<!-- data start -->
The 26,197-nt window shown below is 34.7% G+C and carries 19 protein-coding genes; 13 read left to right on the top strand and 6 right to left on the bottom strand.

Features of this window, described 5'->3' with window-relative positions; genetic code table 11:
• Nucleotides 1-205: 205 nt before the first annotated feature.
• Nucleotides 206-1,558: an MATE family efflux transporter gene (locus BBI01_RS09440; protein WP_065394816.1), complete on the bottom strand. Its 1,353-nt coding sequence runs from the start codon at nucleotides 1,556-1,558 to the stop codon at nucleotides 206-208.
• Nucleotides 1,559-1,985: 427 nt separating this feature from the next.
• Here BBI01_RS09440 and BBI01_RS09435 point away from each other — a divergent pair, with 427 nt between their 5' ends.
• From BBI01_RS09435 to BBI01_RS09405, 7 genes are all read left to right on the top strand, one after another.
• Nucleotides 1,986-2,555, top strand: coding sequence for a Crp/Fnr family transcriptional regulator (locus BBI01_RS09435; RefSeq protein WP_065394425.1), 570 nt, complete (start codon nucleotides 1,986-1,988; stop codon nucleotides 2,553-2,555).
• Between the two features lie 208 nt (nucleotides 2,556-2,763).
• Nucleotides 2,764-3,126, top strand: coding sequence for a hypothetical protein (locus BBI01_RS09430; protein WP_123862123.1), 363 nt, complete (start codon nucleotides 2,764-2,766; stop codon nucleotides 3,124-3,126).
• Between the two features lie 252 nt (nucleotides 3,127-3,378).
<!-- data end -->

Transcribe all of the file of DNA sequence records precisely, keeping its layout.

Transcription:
The 26,197-nt window shown below is 34.7% G+C and carries 19 protein-coding genes; 13 read left to right on the top strand and 6 right to left on the bottom strand.

Features of this window, described 5'->3' with window-relative positions; genetic code table 11:
• Nucleotides 1-205: 205 nt before the first annotated feature.
• Nucleotides 206-1,558: an MATE family efflux transporter gene (locus BBI01_RS09440; protein WP_065394816.1), complete on the bottom strand. Its 1,353-nt coding sequence runs from the start codon at nucleotides 1,556-1,558 to the stop codon at nucleotides 206-208.
• Nucleotides 1,559-1,985: 427 nt separating this feature from the next.
• Here BBI01_RS09440 and BBI01_RS09435 point away from each other — a divergent pair, with 427 nt between their 5' ends.
• From BBI01_RS09435 to BBI01_RS09405, 7 genes are all read left to right on the top strand, one after another.
• Nucleotides 1,986-2,555, top strand: coding sequence for a Crp/Fnr family transcriptional regulator (locus BBI01_RS09435; RefSeq protein WP_065394425.1), 570 nt, complete (start codon nucleotides 1,986-1,988; stop codon nucleotides 2,553-2,555).
• Between the two features lie 208 nt (nucleotides 2,556-2,763).
• Nucleotides 2,764-3,126, top strand: coding sequence for a hypothetical protein (locus BBI01_RS09430; protein WP_123862123.1), 363 nt, complete (start codon nucleotides 2,764-2,766; stop codon nucleotides 3,124-3,126).
• Between the two features lie 252 nt (nucleotides 3,127-3,378).